“We hope Ali and his relatives are safe and not in harm’s way. We're also proud to have one of our longtime faculty members playing a significant role in Libya’s transitional government,” said James Jiambalvo, dean of the Foster School.
Tarhouni, 60, holds a doctorate in economics and finance from Michigan State University.
* Rebel official sees oil shipments within a week
* Says rebel-held eastern Libya has no money problems
* Sees Brega terminal operating again for domestic supply
By Alexander Dziadosz
BENGHAZI, Libya, March 27 (Reuters) - A senior Libyan rebel official said on Sunday Gulf oil producer Qatar had agreed to market crude oil produced from east Libyan fields which are no longer in the control of Muammar Gaddafi.
"We contacted the oil company of Qatar and thankfully they agreed to take all the oil that we wish to export and market this oil for us," said Ali Tarhouni, a rebel official in charge of economic, financial and oil matters.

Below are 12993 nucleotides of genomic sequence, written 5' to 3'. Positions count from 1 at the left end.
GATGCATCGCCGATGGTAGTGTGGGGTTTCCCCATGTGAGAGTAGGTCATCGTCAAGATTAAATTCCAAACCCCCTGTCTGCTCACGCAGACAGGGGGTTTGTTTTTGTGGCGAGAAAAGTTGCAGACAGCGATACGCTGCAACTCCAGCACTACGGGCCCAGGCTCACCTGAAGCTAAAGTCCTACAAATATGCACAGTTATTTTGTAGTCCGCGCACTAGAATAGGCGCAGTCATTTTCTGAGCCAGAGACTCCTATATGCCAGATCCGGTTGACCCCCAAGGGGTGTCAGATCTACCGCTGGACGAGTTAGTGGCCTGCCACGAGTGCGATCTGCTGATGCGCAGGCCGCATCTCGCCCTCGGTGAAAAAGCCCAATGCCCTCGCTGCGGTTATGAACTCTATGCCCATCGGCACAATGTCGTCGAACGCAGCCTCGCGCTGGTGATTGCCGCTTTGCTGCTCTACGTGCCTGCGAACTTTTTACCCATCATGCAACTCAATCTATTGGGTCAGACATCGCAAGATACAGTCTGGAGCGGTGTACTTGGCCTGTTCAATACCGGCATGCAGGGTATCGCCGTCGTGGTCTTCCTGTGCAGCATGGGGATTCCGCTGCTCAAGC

"Our next shipment will be in less than a week," Tarhouni told reporters in the rebel-held eastern city of Benghazi.
State-owned Qatar Petroleum said it had no comment.
GLOBALIST TARGET: The Central Bank of Libya offices in Tripoli.
The CBL is currently a 100% state owned entity and represents the monetary authority in The Great Socialist People’s Libyan Arab Jamahiriya. The financial structure and general operation procedures of a state bank is of course much different than that of an American or European based central bank. Form starters it is not privately owned, for-profit bank with a undisclosed list of private shareholders like the US Federal Reserve and the Bank of England are. Libyan constitutional law establishing the CBL stipulates that its central bank maintains monetary stability in Libya and promotes sustained growth of its national economy. Libya also holds more bullion as a proportion of gross domestic product than any country except Lebanon, according to the London-based World Gold Council using January data from the International Monetary Fund. The value of gold is based on the March 25 close of $1,429.74 an ounce.